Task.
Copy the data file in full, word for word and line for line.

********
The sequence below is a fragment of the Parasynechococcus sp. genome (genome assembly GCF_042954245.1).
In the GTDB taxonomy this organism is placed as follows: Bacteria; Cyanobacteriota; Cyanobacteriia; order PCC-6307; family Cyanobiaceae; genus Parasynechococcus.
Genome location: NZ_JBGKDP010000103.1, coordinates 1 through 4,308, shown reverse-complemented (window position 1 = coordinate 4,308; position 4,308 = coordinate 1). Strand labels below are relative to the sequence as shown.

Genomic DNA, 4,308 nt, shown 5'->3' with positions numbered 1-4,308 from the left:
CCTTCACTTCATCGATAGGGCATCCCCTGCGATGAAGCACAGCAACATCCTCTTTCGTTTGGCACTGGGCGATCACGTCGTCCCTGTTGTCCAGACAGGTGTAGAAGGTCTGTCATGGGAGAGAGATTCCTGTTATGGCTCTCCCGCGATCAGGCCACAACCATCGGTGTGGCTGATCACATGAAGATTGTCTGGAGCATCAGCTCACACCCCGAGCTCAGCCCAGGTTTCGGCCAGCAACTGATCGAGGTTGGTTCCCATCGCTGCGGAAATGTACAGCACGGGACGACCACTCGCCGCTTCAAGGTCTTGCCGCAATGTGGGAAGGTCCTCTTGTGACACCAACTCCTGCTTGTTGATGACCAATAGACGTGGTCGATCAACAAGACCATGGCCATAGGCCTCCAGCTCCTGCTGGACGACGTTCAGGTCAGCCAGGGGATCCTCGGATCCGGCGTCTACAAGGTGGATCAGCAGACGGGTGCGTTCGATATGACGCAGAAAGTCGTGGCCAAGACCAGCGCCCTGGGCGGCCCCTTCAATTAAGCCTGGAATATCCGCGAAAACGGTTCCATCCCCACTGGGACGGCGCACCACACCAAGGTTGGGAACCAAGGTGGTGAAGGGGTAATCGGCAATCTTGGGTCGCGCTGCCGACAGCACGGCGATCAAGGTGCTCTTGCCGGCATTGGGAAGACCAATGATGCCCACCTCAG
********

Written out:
The sequence below is a fragment of the Parasynechococcus sp. genome (genome assembly GCF_042954245.1).
In the GTDB taxonomy this organism is placed as follows: Bacteria; Cyanobacteriota; Cyanobacteriia; order PCC-6307; family Cyanobiaceae; genus Parasynechococcus.
Genome location: NZ_JBGKDP010000103.1, coordinates 1 through 4,308, shown reverse-complemented (window position 1 = coordinate 4,308; position 4,308 = coordinate 1). Strand labels below are relative to the sequence as shown.

Genomic DNA, 4,308 nt, shown 5'->3' with positions numbered 1-4,308 from the left:
CCTTCACTTCATCGATAGGGCATCCCCTGCGATGAAGCACAGCAACATCCTCTTTCGTTTGGCACTGGGCGATCACGTCGTCCCTGTTGTCCAGACAGGTGTAGAAGGTCTGTCATGGGAGAGAGATTCCTGTTATGGCTCTCCCGCGATCAGGCCACAACCATCGGTGTGGCTGATCACATGAAGATTGTCTGGAGCATCAGCTCACACCCCGAGCTCAGCCCAGGTTTCGGCCAGCAACTGATCGAGGTTGGTTCCCATCGCTGCGGAAATGTACAGCACGGGACGACCACTCGCCGCTTCAAGGTCTTGCCGCAATGTGGGAAGGTCCTCTTGTGACACCAACTCCTGCTTGTTGATGACCAATAGACGTGGTCGATCAACAAGACCATGGCCATAGGCCTCCAGCTCCTGCTGGACGACGTTCAGGTCAGCCAGGGGATCCTCGGATCCGGCGTCTACAAGGTGGATCAGCAGACGGGTGCGTTCGATATGACGCAGAAAGTCGTGGCCAAGACCAGCGCCCTGGGCGGCCCCTTCAATTAAGCCTGGAATATCCGCGAAAACGGTTCCATCCCCACTGGGACGGCGCACCACACCAAGGTTGGGAACCAAGGTGGTGAAGGGGTAATCGGCAATCTTGGGTCGCGCTGCCGACAGCACGGCGATCAAGGTGCTCTTGCCGGCATTGGGAAGACCAATGATGCCCACCTCAG